top

Firefox is also Shifting from Flash

Firefox is all set for a big change, as the company is now introducing its project Mortar. The project is mainly focused on providing non-web technologies, starting with its browser handling of PDF rendering and Flash support. Mozilla’s new project is looking to bring these technologies a lot cheaper and provide a better user experience. Mozilla’s main focus is to amalgamate Google’s PDFium library and the Pepper API into Firefox. It is interesting to note that Google has developed Pepper API, and both Pepper API and PDFium projects are based on Chromium.    Senior director of engineering at Mozilla, Johnny Stenback said, “Switching to Pepper will reduce support costs because we will only need to support a subset of the Pepper API to achieve our goal". Mozilla has always had the support  of PDFium library and basic PDF rendering. If Mozilla successfully uses the Pepper APIs for the PDFium library, Netscape Plugin Application Programming Interface (NPAPI) could be be removed from Firefox once it is disabled from general plugin use. Stenback explained, “Due to security and stability reasons [NPAPI] is being broadly phased out”. Complete removal of this will drastically reduce the code complexity and support cost required for Gecko maintenance. Gecko, Mozilla’s layout engine in Firefox to read web content like HTML and JavaScript.   Recently, we have seen browser like Chrome shifting itself from Flash to HTML5 because of its security issues. Stenback said, “ Finding an alternative path for Flash support would allow us to completely remove NPAPI from Firefox earlier”. Mozilla aims on promoting standardization of the web platform for the benefits of the web ecosystem. Stenback said. "It is true that this project does use some non-web standards internally inside of Gecko, and the same can be said for the vast majority of the rest of the internals of Gecko."
Rated 4.0/5 based on 20 customer reviews
Normal Mode Dark Mode

Firefox is also Shifting from Flash

Geneva Clark
What's New
06th Oct, 2016
Firefox is also Shifting from Flash

Firefox is all set for a big change, as the company is now introducing its project Mortar. The project is mainly focused on providing non-web technologies, starting with its browser handling of PDF rendering and Flash support.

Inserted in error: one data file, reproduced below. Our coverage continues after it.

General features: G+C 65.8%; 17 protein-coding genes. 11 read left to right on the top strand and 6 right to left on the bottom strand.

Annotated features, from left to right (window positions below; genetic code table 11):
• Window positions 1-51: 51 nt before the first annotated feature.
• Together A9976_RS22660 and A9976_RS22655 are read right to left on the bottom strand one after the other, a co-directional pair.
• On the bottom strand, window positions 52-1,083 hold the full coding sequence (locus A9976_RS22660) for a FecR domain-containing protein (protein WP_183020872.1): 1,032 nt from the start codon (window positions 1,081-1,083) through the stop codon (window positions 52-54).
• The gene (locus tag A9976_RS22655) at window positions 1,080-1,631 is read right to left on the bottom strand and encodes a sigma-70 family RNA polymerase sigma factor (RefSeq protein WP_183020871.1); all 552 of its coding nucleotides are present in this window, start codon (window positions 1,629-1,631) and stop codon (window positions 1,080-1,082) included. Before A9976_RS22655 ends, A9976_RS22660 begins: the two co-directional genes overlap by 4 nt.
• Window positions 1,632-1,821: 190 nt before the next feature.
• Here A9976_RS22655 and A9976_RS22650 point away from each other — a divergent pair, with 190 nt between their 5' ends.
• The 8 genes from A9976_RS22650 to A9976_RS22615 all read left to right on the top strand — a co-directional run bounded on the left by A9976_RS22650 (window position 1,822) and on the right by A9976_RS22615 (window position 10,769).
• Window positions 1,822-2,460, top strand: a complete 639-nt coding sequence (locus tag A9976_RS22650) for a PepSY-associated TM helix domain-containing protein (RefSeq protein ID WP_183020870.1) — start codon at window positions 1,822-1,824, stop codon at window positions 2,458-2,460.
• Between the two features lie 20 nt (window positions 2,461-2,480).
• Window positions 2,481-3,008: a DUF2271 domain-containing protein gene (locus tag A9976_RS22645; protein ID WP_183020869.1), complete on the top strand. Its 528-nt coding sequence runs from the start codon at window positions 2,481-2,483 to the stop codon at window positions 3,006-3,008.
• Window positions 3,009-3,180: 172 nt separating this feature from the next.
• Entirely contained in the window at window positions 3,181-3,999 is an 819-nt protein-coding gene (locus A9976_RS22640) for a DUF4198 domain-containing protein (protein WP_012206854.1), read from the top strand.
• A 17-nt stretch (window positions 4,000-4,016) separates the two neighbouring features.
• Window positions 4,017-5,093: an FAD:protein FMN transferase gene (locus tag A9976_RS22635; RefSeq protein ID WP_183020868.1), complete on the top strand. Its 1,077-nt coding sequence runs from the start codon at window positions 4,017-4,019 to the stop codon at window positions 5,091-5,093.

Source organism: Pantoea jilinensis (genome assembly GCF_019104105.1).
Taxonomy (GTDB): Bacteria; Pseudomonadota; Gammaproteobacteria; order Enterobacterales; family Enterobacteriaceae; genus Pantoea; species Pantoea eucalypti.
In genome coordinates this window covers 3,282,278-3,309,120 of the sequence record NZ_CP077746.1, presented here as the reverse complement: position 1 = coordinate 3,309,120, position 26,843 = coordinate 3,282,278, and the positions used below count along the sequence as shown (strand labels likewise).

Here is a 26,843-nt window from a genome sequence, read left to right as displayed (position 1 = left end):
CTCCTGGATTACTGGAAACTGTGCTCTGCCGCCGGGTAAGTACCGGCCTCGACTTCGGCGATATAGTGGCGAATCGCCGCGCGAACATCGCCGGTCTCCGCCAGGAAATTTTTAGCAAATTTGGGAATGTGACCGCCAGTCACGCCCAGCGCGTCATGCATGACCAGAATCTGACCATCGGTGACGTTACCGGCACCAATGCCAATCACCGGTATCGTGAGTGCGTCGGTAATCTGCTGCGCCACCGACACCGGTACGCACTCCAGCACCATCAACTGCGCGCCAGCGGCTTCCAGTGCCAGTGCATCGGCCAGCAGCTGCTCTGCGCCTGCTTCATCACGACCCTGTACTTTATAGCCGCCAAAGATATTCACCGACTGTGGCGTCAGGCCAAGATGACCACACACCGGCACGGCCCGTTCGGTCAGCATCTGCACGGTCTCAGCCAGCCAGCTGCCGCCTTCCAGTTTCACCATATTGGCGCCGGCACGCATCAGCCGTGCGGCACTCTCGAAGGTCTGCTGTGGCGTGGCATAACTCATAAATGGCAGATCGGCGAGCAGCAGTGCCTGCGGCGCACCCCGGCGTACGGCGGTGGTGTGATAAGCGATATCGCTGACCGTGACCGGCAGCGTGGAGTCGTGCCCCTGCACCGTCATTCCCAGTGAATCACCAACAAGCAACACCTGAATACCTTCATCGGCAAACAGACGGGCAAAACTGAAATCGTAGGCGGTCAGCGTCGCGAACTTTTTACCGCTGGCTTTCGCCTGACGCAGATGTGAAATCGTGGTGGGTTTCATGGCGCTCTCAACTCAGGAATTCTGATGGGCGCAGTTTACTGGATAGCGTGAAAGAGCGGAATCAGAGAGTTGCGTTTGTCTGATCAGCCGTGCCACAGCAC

Mozilla’s new project is looking to bring these technologies a lot cheaper and provide a better user experience. Mozilla’s main focus is to amalgamate Google’s PDFium library and the Pepper API into Firefox. It is interesting to note that Google has developed Pepper API, and both Pepper API and PDFium projects are based on Chromium.   

Senior director of engineering at Mozilla, Johnny Stenback said, “Switching to Pepper will reduce support costs because we will only need to support a subset of the Pepper API to achieve our goal".

Mozilla has always had the support  of PDFium library and basic PDF rendering. If Mozilla successfully uses the Pepper APIs for the PDFium library, Netscape Plugin Application Programming Interface (NPAPI) could be be removed from Firefox once it is disabled from general plugin use.

Stenback explained, “Due to security and stability reasons [NPAPI] is being broadly phased out”. Complete removal of this will drastically reduce the code complexity and support cost required for Gecko maintenance. Gecko, Mozilla’s layout engine in Firefox to read web content like HTML and JavaScript.  

Recently, we have seen browser like Chrome shifting itself from Flash to HTML5 because of its security issues. Stenback said, “ Finding an alternative path for Flash support would allow us to completely remove NPAPI from Firefox earlier”. Mozilla aims on promoting standardization of the web platform for the benefits of the web ecosystem. Stenback said. "It is true that this project does use some non-web standards internally inside of Gecko, and the same can be said for the vast majority of the rest of the internals of Gecko."

Geneva

Geneva Clark

Blog Author
Geneva specializes in back-end web development and has always been fascinated by the dynamic part of the web. Talk to her about modern web applications and she and loves to nerd out on all things Ruby on Rails.

Leave a Reply

Your email address will not be published. Required fields are marked *

SUBSCRIBE OUR BLOG

Follow Us On

Share on

other Blogs

20% Discount